What became very clear when I read the script, and as I acquainted myself with what little exists about Joseph’s life, is how in many ways what was transpiring for him in mid-1700s France could be happening today. There was something very contemporary about his life journey, about his circumstance, about the social context in which he found himself, and about the way in which he felt he needed to be exceptional in order to make sense of his place in that world of French aristocracy. That guided our approach to the visual syntax of the movie, keeping one foot planted in the authenticity of the period it’s set in, but at the same time rendering it in a way that feels immediate and immersive. Something you can connect to and that still feels contemporary. Finding a happy balance for that tone was the challenge we set for ourselves. That’s what we collectively tried to bring to the movie.
This industry, historically, has not given people of color many opportunities. Decisions in Hollywood are made by people who do not reflect the diversity of their audience. There’s this sense of being an outsider that I believe is shared by anyone of color working in any part of the film industry today. How did Chevalier’s story resonate with your own experiences in this business?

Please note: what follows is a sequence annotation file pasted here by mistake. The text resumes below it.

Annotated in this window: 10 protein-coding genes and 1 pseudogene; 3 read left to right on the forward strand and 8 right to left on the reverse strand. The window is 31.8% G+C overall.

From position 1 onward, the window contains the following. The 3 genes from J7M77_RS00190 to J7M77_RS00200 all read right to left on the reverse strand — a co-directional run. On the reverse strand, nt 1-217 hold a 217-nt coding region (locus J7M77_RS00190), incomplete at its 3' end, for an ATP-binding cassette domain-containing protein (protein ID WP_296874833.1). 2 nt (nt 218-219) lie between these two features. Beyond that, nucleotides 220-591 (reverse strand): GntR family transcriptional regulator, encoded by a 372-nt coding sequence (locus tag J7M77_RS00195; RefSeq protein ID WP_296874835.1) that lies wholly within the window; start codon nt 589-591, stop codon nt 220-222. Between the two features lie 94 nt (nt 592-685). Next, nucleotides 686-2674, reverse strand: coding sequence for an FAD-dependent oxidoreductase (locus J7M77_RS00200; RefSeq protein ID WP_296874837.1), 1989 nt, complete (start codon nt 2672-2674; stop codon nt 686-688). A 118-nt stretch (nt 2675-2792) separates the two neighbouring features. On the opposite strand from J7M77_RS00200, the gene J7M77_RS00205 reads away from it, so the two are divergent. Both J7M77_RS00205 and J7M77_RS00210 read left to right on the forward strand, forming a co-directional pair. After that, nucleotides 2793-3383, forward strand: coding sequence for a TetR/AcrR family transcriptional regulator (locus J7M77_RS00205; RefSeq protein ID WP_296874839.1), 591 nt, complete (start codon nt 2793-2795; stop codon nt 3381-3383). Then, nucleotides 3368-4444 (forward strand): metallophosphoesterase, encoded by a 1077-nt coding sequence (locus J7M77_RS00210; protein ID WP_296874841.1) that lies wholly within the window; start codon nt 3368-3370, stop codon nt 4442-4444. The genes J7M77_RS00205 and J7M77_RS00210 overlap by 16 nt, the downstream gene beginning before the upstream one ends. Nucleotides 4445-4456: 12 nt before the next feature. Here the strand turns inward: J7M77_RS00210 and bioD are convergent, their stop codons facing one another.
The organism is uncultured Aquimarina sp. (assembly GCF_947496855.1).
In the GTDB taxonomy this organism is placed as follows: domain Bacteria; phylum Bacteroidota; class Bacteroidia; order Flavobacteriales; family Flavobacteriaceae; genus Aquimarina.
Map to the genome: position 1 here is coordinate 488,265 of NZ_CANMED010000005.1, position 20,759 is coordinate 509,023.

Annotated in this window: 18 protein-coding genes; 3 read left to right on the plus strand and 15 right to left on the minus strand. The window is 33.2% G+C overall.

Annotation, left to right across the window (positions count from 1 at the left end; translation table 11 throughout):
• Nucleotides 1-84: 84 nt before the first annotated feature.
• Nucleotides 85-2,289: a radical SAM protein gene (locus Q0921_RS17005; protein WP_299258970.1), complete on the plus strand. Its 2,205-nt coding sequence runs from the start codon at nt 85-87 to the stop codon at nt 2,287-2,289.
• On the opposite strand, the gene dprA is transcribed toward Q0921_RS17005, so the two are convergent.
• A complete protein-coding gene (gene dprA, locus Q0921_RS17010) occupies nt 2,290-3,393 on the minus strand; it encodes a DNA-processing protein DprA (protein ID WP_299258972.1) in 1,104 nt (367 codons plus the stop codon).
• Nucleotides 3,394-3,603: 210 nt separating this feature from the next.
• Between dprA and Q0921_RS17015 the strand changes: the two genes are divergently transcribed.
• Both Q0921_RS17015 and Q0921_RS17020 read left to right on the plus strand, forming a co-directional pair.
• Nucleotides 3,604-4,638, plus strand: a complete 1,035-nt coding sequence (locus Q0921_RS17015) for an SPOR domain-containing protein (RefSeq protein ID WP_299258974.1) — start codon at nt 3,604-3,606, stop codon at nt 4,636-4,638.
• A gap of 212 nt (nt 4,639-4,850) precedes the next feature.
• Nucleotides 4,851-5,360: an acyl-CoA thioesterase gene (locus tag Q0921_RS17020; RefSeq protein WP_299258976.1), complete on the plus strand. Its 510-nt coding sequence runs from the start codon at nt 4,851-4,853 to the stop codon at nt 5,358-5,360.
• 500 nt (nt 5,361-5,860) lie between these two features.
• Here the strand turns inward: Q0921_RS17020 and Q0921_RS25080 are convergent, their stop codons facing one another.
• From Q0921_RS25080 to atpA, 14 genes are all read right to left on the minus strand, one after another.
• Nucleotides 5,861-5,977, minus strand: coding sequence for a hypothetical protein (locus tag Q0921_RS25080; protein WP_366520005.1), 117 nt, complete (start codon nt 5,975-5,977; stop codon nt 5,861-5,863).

Stefani Robinson: I feel like Stephen and I are incredibly close because of our experience in telling this story. The opening scene, where Chevalier interrupts a concert given by Mozart, is emblematic of this movie’s spirit, emblematic of what Stephen and I have done in our careers and what we’ve aspired to do with our lives. That opening scene in particular does a lot of work in telling us about Chevalier’s life and his legacy. He has been referred to as the Black Mozart, and to bring him into direct conflict with the actual Mozart in that first scene was very important to us. It’s a cheeky, rebellious confrontation in the “F– you” sort of way that feels confrontational and silly. It’s clearly not based on historical fact; we are taking total liberty with the material. That scene is completely ripped from an alleged incident in which Eric Clapton was playing with Cream, and Jimi Hendrix, who was in the audience, came up to the stage and asked to play. That speaks to the echoes of these remarkable people in history—it doesn’t end with Joseph. It’s Prince. It’s Hendrix. It’s all these really incredible artists and people, Black artists and people, who have been forced to elbow their way into history and literally rip the guitar—or in the case of our movie, the violin—from the hands of whoever is playing it. Stephen and I can probably go through a laundry list of experiences in which we have felt this exact same way and had to work harder in order to make more noise and confront the status quo. Whether that’s done subtly or overtly, many people like us share a lot of stories in which we have this common understanding.